Understanding demagnetization by hypervelocity impacts is crucial for the interpretation of planetary magnetic anomalies and remanent magnetization in meteorites. We describe an innovative approach for investigating the effects of impacts on the remanent magnetization of geologic materials. It consists of the combination of pulsed laser impacts and Superconducting Quantum Interference Device (SQUID) microscopy. Laser impacts are nondestructive, create shocks with peak pressures as high as several hundred GPa, and allow well-calibrated modeling of shock wave propagation within the impacted samples. High-resolution SQUID microscopy quantitatively maps the magnetic field of room-temperature samples with an unprecedented spatial resolution of ∼100 μm. We present shock modeling and magnetic field data obtained for two laser impacts on a magnetite-bearing basalt sample. Magnetic measurements show a demagnetized area at the impact locations. We also show that high-resolution magnetic measurements combined with impact modeling provide a continuous relation between the demagnetization intensity and the peak pressure undergone by the sample. This promising technique will allow for the investigation of the demagnetization behavior of a variety of geological materials upon impacts, with implications for our understanding of the magnetization of extraterrestrial materials and of terrestrial impact structures.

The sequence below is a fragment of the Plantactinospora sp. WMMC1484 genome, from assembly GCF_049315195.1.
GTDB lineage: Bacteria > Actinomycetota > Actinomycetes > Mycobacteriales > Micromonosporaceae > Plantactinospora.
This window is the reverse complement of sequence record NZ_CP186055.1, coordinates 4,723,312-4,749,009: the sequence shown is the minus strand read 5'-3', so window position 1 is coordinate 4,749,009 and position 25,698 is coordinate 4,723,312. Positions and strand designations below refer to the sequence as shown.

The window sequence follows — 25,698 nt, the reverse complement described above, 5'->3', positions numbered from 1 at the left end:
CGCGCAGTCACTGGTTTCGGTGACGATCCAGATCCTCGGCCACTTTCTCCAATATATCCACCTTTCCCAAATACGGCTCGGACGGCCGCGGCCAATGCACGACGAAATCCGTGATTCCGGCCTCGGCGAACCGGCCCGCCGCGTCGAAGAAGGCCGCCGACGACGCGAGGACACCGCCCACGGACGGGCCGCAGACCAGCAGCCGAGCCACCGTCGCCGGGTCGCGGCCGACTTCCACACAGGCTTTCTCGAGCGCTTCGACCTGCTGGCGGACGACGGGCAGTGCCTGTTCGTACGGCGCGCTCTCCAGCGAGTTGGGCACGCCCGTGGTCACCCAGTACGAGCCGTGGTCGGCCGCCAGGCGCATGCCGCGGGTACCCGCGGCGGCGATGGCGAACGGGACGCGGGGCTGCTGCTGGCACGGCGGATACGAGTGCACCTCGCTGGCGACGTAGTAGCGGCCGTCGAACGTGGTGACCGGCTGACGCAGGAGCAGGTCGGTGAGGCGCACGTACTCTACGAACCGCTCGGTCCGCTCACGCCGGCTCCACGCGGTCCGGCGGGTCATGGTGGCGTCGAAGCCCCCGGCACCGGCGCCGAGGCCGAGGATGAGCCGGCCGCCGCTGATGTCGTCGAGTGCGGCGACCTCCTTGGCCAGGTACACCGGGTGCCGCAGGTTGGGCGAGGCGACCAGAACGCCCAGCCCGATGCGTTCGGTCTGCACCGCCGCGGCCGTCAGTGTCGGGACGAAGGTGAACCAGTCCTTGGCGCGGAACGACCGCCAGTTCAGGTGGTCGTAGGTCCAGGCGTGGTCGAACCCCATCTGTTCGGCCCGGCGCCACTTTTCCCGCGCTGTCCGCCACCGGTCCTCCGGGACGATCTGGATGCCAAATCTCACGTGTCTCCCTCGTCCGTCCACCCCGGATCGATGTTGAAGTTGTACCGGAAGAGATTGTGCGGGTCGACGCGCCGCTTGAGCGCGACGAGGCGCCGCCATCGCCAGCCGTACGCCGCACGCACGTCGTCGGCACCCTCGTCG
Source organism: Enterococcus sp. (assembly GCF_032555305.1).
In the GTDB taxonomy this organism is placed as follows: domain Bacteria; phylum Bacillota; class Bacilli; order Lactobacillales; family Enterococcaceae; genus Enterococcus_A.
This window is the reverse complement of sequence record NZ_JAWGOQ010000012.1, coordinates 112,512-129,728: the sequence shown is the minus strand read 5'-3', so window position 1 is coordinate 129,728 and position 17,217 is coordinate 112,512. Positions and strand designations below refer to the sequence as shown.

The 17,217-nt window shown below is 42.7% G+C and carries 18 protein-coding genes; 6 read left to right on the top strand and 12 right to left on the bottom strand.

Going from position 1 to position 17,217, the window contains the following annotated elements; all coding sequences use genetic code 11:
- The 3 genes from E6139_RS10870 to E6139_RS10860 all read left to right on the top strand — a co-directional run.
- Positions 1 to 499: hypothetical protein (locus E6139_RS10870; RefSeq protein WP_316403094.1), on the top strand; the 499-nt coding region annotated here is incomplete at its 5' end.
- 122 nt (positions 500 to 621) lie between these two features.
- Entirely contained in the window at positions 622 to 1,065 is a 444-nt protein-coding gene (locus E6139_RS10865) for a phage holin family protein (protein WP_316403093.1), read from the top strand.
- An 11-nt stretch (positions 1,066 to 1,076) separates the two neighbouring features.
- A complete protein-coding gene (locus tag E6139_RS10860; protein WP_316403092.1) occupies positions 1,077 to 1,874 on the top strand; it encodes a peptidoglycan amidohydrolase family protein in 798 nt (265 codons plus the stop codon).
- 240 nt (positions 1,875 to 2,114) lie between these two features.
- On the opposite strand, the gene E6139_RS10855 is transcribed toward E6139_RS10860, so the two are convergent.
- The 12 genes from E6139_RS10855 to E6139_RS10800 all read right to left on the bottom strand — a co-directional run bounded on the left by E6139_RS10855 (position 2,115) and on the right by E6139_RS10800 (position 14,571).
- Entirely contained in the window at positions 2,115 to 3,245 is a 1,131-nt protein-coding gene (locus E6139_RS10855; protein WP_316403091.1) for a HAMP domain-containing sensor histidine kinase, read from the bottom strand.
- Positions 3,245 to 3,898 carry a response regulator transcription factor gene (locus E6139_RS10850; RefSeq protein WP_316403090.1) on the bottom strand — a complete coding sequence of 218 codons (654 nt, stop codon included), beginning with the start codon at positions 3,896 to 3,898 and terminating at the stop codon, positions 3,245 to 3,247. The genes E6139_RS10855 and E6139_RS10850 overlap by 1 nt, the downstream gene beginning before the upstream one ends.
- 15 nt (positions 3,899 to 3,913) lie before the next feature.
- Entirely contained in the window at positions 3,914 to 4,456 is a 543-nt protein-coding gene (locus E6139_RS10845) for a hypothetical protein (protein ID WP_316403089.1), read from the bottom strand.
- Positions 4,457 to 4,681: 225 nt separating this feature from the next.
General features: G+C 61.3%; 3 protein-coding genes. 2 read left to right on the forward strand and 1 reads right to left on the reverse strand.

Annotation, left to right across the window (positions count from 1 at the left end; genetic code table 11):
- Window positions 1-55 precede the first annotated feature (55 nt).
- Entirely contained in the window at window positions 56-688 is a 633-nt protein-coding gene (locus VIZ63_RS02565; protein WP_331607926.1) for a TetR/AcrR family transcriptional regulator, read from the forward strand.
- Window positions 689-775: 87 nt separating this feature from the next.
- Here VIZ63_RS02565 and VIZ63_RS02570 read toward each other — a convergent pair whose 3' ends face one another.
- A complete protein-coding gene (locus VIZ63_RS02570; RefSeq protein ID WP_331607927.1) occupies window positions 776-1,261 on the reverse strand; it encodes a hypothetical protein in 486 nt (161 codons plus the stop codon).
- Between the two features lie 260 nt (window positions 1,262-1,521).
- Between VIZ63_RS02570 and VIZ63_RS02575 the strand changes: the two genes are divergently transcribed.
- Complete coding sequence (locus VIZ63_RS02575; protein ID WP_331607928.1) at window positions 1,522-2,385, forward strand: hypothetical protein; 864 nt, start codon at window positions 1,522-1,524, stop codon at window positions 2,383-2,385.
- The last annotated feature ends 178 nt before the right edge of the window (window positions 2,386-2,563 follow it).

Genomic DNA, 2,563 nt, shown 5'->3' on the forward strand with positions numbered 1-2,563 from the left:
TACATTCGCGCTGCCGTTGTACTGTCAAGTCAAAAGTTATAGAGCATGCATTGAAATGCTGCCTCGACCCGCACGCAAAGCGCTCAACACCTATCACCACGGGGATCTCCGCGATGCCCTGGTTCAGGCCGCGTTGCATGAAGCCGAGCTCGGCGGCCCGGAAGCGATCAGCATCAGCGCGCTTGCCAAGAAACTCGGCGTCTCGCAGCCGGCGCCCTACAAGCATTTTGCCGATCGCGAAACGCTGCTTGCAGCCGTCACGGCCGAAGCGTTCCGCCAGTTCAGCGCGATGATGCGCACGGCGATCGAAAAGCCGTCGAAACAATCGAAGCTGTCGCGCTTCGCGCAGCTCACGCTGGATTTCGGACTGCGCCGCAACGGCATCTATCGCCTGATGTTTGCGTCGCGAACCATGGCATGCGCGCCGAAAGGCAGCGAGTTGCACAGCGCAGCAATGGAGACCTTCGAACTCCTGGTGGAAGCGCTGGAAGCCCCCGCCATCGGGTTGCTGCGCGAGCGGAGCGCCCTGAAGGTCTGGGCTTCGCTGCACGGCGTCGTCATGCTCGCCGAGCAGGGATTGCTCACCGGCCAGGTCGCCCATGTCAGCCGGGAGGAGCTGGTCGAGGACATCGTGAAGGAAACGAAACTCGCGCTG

You do not currently have access to this article.